How the Stoll cinema opened 100 years ago.
IT was June 1919 - 100 years ago - when Newcastle's Stoll Cinema opened for business.
The Great War was won and the new phenomenon of cinema - silent, of course - was on the rise.
The venue on Westgate Road had begun life a theatre in 1867 and flourished for decades.
But the war and changing tastes and fashions saw it close in 1917.
It was given a new lease of life when it was leased to impresario Sir Arthur Stoll. It reopened as the Stoll Picture Theatre in 1919.
For the next 55 years, Tynesiders would flock to see the latest movie offerings there.
The first film at the reborn venue was Tarzan of the Apes, starring the long-forgotten Hollywood stars Elmo Lincoln as Tarzan and Enid Markey as Jane. 'Dainty teas' were served in the new cinema's Winter Garden Cafe to mark the occasion.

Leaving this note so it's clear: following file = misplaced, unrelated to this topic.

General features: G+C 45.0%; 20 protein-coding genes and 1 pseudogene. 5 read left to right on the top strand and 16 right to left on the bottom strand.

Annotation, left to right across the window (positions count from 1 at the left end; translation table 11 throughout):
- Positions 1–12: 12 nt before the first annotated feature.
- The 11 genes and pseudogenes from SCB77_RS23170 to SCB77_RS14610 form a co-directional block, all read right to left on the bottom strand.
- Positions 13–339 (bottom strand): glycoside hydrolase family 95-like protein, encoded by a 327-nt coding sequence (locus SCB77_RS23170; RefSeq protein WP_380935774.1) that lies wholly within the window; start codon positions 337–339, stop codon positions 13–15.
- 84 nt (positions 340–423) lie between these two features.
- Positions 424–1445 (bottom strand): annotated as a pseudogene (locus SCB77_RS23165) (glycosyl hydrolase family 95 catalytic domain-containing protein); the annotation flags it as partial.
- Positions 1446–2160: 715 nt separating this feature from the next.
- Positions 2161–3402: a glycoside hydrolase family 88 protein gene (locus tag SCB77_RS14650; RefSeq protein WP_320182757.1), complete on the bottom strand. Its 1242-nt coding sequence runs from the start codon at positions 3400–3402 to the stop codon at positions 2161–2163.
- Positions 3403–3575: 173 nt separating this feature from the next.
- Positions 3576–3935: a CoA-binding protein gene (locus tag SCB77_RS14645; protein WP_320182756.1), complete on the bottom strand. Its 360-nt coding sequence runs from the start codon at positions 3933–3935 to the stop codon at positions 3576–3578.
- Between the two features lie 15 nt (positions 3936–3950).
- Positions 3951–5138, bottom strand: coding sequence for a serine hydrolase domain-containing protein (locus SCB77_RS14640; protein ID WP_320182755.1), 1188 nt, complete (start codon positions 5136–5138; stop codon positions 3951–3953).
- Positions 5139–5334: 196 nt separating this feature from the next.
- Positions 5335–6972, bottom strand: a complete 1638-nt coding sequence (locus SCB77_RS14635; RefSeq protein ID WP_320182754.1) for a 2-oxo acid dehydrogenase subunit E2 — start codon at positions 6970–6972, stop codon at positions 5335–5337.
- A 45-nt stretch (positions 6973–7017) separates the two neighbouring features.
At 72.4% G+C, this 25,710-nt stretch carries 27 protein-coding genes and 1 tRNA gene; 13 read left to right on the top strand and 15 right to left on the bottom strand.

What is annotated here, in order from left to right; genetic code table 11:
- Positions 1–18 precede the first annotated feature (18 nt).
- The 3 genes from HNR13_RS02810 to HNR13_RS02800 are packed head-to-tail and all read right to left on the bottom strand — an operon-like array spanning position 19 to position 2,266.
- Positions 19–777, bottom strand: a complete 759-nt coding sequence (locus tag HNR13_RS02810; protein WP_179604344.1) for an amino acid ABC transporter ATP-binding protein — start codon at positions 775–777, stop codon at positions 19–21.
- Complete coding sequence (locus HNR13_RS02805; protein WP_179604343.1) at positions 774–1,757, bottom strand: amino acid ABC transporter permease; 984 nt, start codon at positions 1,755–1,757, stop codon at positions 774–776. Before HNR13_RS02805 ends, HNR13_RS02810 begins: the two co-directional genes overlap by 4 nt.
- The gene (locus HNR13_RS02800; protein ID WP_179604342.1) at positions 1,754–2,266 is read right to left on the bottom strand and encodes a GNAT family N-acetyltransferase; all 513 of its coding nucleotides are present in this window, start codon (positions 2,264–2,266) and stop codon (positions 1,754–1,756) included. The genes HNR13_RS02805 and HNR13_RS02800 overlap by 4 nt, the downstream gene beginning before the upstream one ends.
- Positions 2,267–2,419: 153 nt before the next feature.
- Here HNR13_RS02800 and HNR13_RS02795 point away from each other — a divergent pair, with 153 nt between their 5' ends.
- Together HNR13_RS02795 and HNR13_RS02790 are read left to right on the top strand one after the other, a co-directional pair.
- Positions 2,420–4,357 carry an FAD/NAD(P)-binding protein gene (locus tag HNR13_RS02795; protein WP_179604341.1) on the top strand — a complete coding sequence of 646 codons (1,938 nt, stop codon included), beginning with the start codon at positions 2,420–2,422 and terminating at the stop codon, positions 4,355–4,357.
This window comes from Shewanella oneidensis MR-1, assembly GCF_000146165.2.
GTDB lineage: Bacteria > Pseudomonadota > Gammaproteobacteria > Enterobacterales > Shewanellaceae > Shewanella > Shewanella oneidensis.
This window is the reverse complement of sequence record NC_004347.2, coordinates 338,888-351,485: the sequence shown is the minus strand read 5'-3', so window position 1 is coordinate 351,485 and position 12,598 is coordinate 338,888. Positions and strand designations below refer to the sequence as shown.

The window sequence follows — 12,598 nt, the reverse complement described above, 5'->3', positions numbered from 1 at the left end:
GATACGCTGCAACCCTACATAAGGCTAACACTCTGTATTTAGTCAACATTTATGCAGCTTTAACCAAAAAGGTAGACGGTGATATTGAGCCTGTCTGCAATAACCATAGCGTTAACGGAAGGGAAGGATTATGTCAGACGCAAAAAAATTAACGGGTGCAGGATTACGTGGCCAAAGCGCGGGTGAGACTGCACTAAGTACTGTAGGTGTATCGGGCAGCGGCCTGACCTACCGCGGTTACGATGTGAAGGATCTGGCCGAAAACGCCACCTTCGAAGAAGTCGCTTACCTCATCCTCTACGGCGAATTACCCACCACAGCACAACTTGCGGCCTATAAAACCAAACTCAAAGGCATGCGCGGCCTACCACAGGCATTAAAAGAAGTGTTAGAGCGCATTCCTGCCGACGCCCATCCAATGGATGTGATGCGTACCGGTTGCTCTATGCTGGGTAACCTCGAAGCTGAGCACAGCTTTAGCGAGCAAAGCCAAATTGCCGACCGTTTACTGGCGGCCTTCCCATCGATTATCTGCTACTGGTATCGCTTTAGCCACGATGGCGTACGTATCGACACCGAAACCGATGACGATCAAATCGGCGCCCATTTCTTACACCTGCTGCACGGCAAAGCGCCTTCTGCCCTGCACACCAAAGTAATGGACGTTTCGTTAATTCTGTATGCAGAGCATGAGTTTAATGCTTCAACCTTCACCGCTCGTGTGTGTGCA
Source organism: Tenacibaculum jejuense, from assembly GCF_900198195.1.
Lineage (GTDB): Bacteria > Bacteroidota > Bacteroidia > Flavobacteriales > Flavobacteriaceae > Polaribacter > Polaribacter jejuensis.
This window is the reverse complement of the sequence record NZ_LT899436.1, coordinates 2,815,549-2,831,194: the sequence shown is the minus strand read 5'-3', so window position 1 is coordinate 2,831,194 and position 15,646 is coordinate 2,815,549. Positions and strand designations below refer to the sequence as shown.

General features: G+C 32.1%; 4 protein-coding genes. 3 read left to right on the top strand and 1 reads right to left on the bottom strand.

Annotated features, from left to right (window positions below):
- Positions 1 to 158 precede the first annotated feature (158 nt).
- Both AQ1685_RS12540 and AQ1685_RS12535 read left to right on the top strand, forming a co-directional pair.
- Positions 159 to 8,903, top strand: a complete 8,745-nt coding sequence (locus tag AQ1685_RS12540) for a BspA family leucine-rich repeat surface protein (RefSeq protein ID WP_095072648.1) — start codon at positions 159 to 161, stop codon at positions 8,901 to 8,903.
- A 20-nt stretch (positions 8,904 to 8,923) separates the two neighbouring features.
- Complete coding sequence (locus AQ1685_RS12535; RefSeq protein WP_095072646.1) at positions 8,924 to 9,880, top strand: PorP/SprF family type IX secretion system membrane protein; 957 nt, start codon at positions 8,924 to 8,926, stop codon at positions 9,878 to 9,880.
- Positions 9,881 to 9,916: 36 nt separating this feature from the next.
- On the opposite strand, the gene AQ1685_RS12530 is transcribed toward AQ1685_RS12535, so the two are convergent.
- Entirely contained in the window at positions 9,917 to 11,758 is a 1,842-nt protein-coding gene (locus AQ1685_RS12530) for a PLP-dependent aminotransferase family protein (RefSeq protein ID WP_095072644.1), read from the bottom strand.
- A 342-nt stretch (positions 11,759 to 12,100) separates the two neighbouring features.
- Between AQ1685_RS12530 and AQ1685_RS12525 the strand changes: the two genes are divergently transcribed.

In 1929, the Stoll was the first Newcastle cinema to feature 'talkies', when Al Jolson's The Singing Fool began a two-month run in May. (At the time, many thought this newfangled form of talking pictures would just be a passing fad!) The unstoppable rise of television after the late 1950s brought a decline in cinema audiences.
By the 1970s, the Stoll was showing salacious X-rated films in a bid to pull in the punters, but in March 1974 it closed.
Returning to it original use, the building reopened as the New Tyne Theatre in 1977.
In 2017, the much-loved, Grade I-listed Tyne Theatre and Opera House celebrated its 150th anniversary.
The Stoll on Westgate Road, 1920s The film Diamond Jim, 1935
Stoll Cinema Winter Garden tea rooms, 1933